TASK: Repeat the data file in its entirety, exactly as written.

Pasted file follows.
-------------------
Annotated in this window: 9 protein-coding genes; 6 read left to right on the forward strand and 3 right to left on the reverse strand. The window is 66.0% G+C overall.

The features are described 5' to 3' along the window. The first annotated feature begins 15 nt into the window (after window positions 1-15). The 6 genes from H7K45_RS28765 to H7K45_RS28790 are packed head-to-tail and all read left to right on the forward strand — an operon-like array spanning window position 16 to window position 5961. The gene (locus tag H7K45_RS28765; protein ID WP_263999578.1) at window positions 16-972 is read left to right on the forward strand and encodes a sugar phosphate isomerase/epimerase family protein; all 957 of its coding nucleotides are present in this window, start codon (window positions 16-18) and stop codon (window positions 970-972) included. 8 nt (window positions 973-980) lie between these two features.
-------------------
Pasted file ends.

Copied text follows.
Annotated in this window: 9 protein-coding genes; 6 read left to right on the forward strand and 3 right to left on the reverse strand. The window is 66.0% G+C overall.

The features are described 5' to 3' along the window. The first annotated feature begins 15 nt into the window (after window positions 1-15). The 6 genes from H7K45_RS28765 to H7K45_RS28790 are packed head-to-tail and all read left to right on the forward strand — an operon-like array spanning window position 16 to window position 5961. The gene (locus tag H7K45_RS28765; protein ID WP_263999578.1) at window positions 16-972 is read left to right on the forward strand and encodes a sugar phosphate isomerase/epimerase family protein; all 957 of its coding nucleotides are present in this window, start codon (window positions 16-18) and stop codon (window positions 970-972) included. 8 nt (window positions 973-980) lie between these two features.